We dreamt once

in unison,

the wind beating the fence

surrounding the giant intaglios, where

you told me there was nowhere to step

anymore, that the whole

desert started miraging as a geoglyph.

 

And what was lost

before by time

or destruction returned

 

in the form of a man etched

on the desert floor,

and you chose

two lucky stones to take home

to remember the black desert—

the Area of Critical Environmental Concern

you read about on the placard that pictured

where we stood

from space.

 

Driving back home,

saguaros peaking the freeway

beside legions of stucco houses

like a popup book

 

you turned to say maybe we should still have kids,

and I said maybe the desert would last to greet them.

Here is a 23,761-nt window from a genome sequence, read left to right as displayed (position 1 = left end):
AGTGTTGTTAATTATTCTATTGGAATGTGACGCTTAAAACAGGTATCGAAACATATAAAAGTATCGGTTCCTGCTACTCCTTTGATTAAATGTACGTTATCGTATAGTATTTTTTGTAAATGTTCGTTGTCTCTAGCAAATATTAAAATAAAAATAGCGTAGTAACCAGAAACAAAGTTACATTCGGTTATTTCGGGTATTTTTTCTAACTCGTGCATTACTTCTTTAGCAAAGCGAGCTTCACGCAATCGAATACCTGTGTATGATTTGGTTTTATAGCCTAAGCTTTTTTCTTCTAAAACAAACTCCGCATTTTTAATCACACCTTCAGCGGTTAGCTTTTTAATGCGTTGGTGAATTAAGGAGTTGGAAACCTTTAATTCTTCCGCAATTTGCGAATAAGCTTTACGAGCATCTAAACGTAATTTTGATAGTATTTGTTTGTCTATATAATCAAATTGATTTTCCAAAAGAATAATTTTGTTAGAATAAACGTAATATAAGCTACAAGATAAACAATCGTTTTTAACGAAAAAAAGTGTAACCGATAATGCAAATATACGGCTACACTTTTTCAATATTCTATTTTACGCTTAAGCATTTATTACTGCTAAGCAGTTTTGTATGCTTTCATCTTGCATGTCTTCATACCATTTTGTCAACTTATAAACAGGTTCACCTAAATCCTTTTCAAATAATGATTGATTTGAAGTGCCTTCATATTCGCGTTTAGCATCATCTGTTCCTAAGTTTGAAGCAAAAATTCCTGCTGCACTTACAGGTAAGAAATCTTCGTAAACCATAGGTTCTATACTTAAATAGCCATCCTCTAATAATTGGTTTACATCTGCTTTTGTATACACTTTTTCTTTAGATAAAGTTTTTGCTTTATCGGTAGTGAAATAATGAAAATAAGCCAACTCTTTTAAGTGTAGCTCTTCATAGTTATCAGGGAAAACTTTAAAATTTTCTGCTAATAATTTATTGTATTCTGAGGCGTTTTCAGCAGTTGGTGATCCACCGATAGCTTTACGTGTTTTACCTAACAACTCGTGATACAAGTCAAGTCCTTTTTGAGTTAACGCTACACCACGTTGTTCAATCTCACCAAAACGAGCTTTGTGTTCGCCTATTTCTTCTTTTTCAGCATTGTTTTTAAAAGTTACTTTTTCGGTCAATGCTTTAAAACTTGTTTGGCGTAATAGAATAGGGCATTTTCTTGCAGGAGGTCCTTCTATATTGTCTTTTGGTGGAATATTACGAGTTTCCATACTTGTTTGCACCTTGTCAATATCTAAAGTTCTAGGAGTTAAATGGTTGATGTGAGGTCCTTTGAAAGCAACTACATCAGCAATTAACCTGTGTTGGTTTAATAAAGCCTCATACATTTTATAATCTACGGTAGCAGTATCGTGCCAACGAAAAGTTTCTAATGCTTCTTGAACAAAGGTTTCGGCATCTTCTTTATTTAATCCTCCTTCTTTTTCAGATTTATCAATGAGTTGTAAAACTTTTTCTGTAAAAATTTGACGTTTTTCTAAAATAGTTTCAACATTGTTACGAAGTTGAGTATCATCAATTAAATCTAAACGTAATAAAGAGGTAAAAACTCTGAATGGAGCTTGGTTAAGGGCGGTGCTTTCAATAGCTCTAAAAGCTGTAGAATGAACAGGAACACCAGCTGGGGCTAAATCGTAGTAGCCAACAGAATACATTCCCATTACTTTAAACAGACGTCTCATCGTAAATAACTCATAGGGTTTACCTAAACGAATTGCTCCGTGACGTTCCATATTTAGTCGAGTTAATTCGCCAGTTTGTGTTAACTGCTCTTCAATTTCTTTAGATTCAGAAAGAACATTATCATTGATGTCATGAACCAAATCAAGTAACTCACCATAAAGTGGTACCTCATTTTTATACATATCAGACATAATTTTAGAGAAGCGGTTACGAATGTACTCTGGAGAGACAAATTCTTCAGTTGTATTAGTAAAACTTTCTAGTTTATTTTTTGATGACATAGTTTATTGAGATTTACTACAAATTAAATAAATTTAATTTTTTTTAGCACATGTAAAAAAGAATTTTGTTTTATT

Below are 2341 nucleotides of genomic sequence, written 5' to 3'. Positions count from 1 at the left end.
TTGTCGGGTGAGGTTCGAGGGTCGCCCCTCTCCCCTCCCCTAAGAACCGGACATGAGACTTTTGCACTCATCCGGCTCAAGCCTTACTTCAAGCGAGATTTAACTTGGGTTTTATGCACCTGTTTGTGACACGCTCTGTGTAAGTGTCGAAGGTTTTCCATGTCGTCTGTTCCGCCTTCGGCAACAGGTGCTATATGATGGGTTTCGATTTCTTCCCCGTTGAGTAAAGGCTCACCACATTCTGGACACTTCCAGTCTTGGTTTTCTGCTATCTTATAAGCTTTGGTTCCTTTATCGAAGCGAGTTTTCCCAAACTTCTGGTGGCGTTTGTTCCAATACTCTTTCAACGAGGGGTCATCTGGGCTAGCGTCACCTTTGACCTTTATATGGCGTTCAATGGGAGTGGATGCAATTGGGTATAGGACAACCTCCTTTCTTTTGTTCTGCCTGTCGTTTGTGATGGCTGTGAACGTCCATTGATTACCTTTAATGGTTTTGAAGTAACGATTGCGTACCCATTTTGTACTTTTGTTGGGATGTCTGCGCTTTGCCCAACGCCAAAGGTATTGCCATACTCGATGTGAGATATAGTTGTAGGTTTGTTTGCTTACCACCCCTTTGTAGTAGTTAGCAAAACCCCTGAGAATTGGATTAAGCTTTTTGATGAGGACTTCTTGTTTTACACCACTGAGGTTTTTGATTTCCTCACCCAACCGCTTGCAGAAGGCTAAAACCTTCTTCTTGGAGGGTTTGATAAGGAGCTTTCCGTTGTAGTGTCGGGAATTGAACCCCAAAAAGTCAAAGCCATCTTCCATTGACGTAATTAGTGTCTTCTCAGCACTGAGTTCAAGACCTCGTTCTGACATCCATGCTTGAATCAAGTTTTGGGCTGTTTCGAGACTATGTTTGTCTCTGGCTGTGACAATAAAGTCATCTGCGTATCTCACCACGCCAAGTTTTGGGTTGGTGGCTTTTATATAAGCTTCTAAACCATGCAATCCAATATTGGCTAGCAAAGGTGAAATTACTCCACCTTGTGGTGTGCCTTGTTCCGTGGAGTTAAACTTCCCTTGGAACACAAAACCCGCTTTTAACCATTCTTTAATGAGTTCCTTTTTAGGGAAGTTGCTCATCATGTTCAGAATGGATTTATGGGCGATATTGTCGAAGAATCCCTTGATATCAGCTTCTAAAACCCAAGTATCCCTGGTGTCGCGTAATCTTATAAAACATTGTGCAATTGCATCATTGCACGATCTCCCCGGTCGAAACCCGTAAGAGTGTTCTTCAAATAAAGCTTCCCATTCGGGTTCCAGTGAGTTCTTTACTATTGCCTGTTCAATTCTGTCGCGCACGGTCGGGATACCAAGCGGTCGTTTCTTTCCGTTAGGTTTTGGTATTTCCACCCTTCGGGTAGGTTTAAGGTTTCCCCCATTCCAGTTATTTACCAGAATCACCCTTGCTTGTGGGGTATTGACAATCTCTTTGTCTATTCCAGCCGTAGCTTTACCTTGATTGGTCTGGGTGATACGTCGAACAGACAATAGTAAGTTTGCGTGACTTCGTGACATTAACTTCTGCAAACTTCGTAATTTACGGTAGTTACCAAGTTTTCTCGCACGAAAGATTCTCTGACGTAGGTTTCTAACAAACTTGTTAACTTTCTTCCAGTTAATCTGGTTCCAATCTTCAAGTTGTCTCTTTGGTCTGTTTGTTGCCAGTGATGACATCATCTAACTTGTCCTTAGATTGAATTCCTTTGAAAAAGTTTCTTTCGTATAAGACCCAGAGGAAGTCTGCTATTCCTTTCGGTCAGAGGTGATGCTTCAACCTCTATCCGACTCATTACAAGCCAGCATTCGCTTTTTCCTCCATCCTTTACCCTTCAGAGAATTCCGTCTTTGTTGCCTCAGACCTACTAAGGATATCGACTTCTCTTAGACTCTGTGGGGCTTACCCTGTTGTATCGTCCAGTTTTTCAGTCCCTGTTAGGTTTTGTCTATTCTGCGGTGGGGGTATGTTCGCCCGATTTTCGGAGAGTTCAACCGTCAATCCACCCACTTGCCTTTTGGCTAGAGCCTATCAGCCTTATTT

Blyth, California, November 2020

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Author: Jessica McDermott

Jessica McDermott is place-based nature writer and a fifth-generation Idahoan. She received her MFA in creative nonfiction writing from the University of Idaho in 2016. Along with writing poetry and personal essays, she has published articles on environmental and political issues. She lives in Southern California.

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